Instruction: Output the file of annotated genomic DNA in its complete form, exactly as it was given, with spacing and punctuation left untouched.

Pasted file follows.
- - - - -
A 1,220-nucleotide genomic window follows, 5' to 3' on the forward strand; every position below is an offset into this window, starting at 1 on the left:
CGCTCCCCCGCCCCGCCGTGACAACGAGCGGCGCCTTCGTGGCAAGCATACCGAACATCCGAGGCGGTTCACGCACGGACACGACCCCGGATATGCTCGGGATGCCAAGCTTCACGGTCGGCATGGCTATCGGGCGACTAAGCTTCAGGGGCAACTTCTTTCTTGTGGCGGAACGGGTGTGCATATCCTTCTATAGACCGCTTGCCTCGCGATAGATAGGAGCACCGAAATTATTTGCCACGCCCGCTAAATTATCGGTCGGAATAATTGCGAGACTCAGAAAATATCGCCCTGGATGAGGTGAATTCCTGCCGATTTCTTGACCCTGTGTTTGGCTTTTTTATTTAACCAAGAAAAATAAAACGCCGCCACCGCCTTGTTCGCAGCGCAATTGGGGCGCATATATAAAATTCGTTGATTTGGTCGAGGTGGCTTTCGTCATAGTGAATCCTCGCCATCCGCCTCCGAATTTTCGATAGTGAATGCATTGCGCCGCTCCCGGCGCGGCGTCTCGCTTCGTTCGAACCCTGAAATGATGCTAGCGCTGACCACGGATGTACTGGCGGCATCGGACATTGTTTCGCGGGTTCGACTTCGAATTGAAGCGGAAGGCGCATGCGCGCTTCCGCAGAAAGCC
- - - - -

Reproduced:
A 1,220-nucleotide genomic window follows, 5' to 3' on the forward strand; every position below is an offset into this window, starting at 1 on the left:
CGCTCCCCCGCCCCGCCGTGACAACGAGCGGCGCCTTCGTGGCAAGCATACCGAACATCCGAGGCGGTTCACGCACGGACACGACCCCGGATATGCTCGGGATGCCAAGCTTCACGGTCGGCATGGCTATCGGGCGACTAAGCTTCAGGGGCAACTTCTTTCTTGTGGCGGAACGGGTGTGCATATCCTTCTATAGACCGCTTGCCTCGCGATAGATAGGAGCACCGAAATTATTTGCCACGCCCGCTAAATTATCGGTCGGAATAATTGCGAGACTCAGAAAATATCGCCCTGGATGAGGTGAATTCCTGCCGATTTCTTGACCCTGTGTTTGGCTTTTTTATTTAACCAAGAAAAATAAAACGCCGCCACCGCCTTGTTCGCAGCGCAATTGGGGCGCATATATAAAATTCGTTGATTTGGTCGAGGTGGCTTTCGTCATAGTGAATCCTCGCCATCCGCCTCCGAATTTTCGATAGTGAATGCATTGCGCCGCTCCCGGCGCGGCGTCTCGCTTCGTTCGAACCCTGAAATGATGCTAGCGCTGACCACGGATGTACTGGCGGCATCGGACATTGTTTCGCGGGTTCGACTTCGAATTGAAGCGGAAGGCGCATGCGCGCTTCCGCAGAAAGCC